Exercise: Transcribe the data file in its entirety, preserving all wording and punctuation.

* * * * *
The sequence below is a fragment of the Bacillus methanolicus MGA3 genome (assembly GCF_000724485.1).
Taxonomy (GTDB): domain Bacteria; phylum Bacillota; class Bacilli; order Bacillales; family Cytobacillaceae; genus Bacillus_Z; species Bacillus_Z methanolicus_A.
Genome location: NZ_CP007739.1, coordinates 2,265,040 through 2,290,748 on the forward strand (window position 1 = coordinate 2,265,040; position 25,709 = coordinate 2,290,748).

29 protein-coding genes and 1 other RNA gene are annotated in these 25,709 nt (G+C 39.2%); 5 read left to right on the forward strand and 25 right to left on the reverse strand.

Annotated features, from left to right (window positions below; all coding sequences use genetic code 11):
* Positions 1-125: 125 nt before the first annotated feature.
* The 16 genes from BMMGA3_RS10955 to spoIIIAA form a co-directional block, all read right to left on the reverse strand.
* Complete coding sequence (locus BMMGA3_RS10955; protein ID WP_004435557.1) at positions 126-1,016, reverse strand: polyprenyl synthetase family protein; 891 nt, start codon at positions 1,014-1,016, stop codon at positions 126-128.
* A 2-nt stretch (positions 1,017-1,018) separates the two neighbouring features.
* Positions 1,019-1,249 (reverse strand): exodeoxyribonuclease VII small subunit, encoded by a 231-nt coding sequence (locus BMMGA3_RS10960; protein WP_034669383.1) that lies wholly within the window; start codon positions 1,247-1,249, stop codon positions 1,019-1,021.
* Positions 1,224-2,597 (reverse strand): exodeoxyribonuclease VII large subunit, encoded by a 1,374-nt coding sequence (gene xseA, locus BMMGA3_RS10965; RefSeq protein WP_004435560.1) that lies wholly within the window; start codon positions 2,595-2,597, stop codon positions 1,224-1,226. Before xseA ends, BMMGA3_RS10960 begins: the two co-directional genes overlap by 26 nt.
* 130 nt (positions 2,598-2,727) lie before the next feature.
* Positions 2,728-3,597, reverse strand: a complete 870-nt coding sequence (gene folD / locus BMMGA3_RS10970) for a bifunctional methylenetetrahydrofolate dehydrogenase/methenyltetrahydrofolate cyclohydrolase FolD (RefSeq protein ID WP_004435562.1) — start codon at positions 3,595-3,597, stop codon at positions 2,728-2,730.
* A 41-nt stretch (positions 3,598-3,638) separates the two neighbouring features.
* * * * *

The sequence below is a fragment of the Bacillus methanolicus MGA3 genome (assembly GCF_000724485.1).
Taxonomy (GTDB): domain Bacteria; phylum Bacillota; class Bacilli; order Bacillales; family Cytobacillaceae; genus Bacillus_Z; species Bacillus_Z methanolicus_A.
Genome location: NZ_CP007739.1, coordinates 2,265,040 through 2,290,748 on the forward strand (window position 1 = coordinate 2,265,040; position 25,709 = coordinate 2,290,748).

29 protein-coding genes and 1 other RNA gene are annotated in these 25,709 nt (G+C 39.2%); 5 read left to right on the forward strand and 25 right to left on the reverse strand.

Annotated features, from left to right (window positions below; all coding sequences use genetic code 11):
* Positions 1-125: 125 nt before the first annotated feature.
* The 16 genes from BMMGA3_RS10955 to spoIIIAA form a co-directional block, all read right to left on the reverse strand.
* Complete coding sequence (locus BMMGA3_RS10955; protein ID WP_004435557.1) at positions 126-1,016, reverse strand: polyprenyl synthetase family protein; 891 nt, start codon at positions 1,014-1,016, stop codon at positions 126-128.
* A 2-nt stretch (positions 1,017-1,018) separates the two neighbouring features.
* Positions 1,019-1,249 (reverse strand): exodeoxyribonuclease VII small subunit, encoded by a 231-nt coding sequence (locus BMMGA3_RS10960; protein WP_034669383.1) that lies wholly within the window; start codon positions 1,247-1,249, stop codon positions 1,019-1,021.
* Positions 1,224-2,597 (reverse strand): exodeoxyribonuclease VII large subunit, encoded by a 1,374-nt coding sequence (gene xseA, locus BMMGA3_RS10965; RefSeq protein WP_004435560.1) that lies wholly within the window; start codon positions 2,595-2,597, stop codon positions 1,224-1,226. Before xseA ends, BMMGA3_RS10960 begins: the two co-directional genes overlap by 26 nt.
* 130 nt (positions 2,598-2,727) lie before the next feature.
* Positions 2,728-3,597, reverse strand: a complete 870-nt coding sequence (gene folD / locus BMMGA3_RS10970) for a bifunctional methylenetetrahydrofolate dehydrogenase/methenyltetrahydrofolate cyclohydrolase FolD (RefSeq protein ID WP_004435562.1) — start codon at positions 3,595-3,597, stop codon at positions 2,728-2,730.
* A 41-nt stretch (positions 3,598-3,638) separates the two neighbouring features.